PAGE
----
But political realities posed a big obstacle to progress.

The Russians quickly realised they could not afford to build an experiment.

The UK could not find the land and teamed up with Germany to build a smaller experiment, GEO 600, only 600 metres long. Japan set up small experiments in disused mines.

Australia had the land but lost out on funding against stiff competition from more developed astronomy projects, such as the Square Kilometre Array, which could guarantee data.

The gravitational astronomy world’s hopes lay with the two four-kilometre long experiments at the Laser Interferometer Gravitational-Wave Observatory (LIGO) at either end of the US, and the French-Italian Virgo project.

The nations apportioned the tasks, and set to work.

Over the next 20 years technological revolution after technological revolution achieved the impossible.

Joining the hunt as an honours student in 1996, Daniel Shaddock, was dismayed by the challenge.

“When I first heard about the sensitivity needed for gravitational waves, I thought that’s crazy, we’re never going to see them,” said Shaddock, now a professor in the RSPE.

“But you start working through the challenges and before you know it, you’re in a position where you have the measurement technology that you need.”

Also drawn to the quest was Dutch student Bram Slagmolen, who travelled around the globe in 1999 to work with McClelland.

“We’ve done things I wouldn’t have dreamed of back then,” says Slagmolen, now a research fellow at ANU and the leader of the Australian Consortium for Interferometric Gravitational Astronomy.

“Although the final experiment would be on a large scale and hideously complex, we ran little experiments that gave us understanding and allowed us to go the next step.”

In Italy, the Virgo experiment was dogged by technical hitches, but by mid-2015, LIGO scientists – including many Australians led by McClelland – believed their twin US experiments could start, and flicked on the many systems required to isolate Einstein’s elusive echoes of intergalactic impacts.

Then the Universe delivered something truly extraordinary.

The team had estimated they might have to spend a couple of years sifting through their data to find matched sets of tiny wobbles from outer space.

But while they were still doing final tests with simulated data, still days away from the first official science run, the detector twanged with a signal so clear that the team could see it above the background without any filtering.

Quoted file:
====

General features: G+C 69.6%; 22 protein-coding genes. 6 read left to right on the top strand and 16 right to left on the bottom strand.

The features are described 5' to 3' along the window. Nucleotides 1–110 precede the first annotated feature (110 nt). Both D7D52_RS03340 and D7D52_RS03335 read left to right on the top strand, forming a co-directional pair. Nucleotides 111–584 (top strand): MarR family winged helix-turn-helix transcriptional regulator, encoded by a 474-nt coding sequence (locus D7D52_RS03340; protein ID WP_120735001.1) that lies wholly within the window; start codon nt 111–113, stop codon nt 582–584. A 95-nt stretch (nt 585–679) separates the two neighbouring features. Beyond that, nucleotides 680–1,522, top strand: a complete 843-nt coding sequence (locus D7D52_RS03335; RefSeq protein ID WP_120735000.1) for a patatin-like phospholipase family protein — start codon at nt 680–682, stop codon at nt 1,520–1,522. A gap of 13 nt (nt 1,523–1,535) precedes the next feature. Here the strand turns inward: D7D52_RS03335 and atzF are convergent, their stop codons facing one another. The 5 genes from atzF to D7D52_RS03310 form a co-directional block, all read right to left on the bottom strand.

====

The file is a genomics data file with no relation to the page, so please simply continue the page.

“The signal matched perfectly to the predicted pattern of two black holes colliding, but it was so strong we thought it must be a blind injection of a simulated signal, ” Scott says.

“We were aware very quickly that this was not the case and so this signal that had thundered into our detectors was probably real, and from surprisingly large black holes.”

A long time ago in a galaxy far, far away, there had been an invisible collision that had unleashed more energy than any other event humans had witnessed.

The peak power had been 50 times that of total output of every star in the visible universe.

There was no accompanying flash of an explosion.

After a trip of 1.3 billion years across the cosmic pond, the ripples had died down so much that they moved LIGO’s mirrors by about one thousandth of the diameter of a proton.

The signal was imperceptible to normal humans but clear as a bell in the detector in Louisiana and then, seven milliseconds later, in the Washington State detector.

McClelland’s search is not over now their tool is working.

“This is just the beginning,” he says.

“It’s like the moment when Galileo first turned a telescope towards the skies and started a new epoch of astronomy. Here we shall begin a whole new and fundamentally different way of observing the Universe.”

Bram Slagmolen was jubilant.

“I was always convinced we would see them, it was just a question of when,” he says.

“We’ll definitely see more now, by the end of the year we should have multiple detections, in the bag, it will be fabulous for the whole community.”

Aside from observing the antics of invisible black holes, gravitational waves help scientists see further back in time than conventional astronomy, says McClelland’s colleague Professor Susan Scott.

“This is a big deal. One of our holy grails is to understand the beginning of the Universe.”

And so another search begins.

Original published in ANU Reporter Volume 47, no 2, April 2016